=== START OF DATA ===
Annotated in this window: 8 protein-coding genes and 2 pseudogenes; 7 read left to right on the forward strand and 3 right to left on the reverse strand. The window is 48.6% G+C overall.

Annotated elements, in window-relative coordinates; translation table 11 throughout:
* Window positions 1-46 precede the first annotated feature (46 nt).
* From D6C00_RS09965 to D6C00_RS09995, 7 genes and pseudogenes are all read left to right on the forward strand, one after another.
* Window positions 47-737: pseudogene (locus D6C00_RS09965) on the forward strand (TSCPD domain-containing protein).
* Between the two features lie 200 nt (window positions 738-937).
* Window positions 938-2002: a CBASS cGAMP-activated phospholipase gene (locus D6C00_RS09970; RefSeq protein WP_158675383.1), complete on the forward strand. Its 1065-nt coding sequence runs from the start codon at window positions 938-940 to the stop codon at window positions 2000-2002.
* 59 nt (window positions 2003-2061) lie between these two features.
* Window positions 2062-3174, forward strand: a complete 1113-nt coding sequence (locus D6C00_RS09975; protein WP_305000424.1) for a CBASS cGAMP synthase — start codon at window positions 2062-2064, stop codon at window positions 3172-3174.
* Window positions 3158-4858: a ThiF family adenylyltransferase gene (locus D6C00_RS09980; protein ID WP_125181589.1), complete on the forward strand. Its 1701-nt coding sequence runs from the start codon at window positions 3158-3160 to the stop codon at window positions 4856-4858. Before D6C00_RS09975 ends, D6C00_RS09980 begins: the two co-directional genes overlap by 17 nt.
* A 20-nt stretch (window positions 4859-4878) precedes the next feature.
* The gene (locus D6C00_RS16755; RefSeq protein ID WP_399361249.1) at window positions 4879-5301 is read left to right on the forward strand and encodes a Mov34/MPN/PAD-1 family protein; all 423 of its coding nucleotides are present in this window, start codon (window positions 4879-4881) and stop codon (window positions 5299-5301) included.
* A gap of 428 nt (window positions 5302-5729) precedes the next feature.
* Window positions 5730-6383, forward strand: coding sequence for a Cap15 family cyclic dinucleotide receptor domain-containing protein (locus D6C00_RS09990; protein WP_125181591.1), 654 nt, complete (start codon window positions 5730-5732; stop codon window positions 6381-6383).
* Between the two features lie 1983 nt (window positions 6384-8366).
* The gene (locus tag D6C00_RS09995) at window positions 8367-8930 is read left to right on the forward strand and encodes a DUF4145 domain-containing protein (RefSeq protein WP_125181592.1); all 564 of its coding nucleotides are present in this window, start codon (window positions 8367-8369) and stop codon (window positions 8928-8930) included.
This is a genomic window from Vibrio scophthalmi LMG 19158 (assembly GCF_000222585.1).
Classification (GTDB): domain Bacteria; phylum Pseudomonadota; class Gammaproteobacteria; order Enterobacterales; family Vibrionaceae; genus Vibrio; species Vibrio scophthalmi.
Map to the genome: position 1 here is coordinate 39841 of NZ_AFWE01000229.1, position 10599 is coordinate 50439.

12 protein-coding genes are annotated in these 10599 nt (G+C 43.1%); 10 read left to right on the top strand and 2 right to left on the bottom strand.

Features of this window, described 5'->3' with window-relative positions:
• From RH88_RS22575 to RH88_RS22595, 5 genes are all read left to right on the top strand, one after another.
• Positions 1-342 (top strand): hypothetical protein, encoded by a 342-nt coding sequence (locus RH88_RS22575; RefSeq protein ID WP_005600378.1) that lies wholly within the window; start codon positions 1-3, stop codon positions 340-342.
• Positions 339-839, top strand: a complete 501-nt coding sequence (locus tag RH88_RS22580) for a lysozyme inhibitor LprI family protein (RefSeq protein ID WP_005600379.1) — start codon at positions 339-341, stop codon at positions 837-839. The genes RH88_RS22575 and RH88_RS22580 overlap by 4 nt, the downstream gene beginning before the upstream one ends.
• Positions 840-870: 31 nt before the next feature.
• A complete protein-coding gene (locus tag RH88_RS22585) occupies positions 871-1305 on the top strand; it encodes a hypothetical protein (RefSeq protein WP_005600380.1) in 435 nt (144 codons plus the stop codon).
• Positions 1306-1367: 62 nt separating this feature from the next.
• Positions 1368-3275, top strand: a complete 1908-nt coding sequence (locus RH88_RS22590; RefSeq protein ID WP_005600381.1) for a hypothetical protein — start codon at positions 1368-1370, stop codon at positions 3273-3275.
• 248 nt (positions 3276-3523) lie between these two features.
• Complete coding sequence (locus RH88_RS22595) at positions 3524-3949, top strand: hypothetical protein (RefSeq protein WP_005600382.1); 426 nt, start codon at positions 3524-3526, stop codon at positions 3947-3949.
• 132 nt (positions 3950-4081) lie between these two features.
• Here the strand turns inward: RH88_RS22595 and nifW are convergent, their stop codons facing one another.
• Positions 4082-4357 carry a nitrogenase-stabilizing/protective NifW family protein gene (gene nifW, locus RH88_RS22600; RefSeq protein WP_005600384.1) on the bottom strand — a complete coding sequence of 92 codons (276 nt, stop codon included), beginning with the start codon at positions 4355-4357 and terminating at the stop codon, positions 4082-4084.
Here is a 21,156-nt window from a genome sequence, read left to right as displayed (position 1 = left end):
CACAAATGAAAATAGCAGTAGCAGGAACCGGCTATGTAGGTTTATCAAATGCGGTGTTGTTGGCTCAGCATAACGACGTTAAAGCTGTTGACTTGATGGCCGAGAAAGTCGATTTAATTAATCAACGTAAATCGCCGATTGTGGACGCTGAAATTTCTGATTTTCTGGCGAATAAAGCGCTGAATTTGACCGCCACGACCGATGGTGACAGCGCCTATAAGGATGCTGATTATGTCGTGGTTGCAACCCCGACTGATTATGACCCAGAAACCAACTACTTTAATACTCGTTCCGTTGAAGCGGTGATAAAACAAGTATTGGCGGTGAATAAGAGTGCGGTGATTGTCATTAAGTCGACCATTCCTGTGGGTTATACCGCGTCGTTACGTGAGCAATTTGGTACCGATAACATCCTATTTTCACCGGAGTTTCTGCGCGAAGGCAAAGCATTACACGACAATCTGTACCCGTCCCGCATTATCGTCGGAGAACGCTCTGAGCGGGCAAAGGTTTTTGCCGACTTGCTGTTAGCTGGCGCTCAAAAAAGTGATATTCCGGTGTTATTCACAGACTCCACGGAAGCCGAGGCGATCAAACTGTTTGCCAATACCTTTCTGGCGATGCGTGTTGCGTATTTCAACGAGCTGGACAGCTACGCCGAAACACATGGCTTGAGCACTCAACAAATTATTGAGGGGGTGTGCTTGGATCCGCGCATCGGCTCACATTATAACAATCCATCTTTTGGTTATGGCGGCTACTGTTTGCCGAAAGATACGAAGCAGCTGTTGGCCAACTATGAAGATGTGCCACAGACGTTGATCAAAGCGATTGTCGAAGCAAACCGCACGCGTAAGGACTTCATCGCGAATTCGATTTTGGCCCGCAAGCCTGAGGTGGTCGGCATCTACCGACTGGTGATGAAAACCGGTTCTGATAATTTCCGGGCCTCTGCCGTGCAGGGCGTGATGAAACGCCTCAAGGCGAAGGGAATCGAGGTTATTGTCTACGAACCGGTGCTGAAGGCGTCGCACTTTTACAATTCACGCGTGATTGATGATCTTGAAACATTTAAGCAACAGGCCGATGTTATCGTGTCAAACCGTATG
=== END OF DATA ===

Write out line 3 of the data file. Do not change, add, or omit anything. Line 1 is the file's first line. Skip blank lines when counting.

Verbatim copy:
* Window positions 1-46 precede the first annotated feature (46 nt).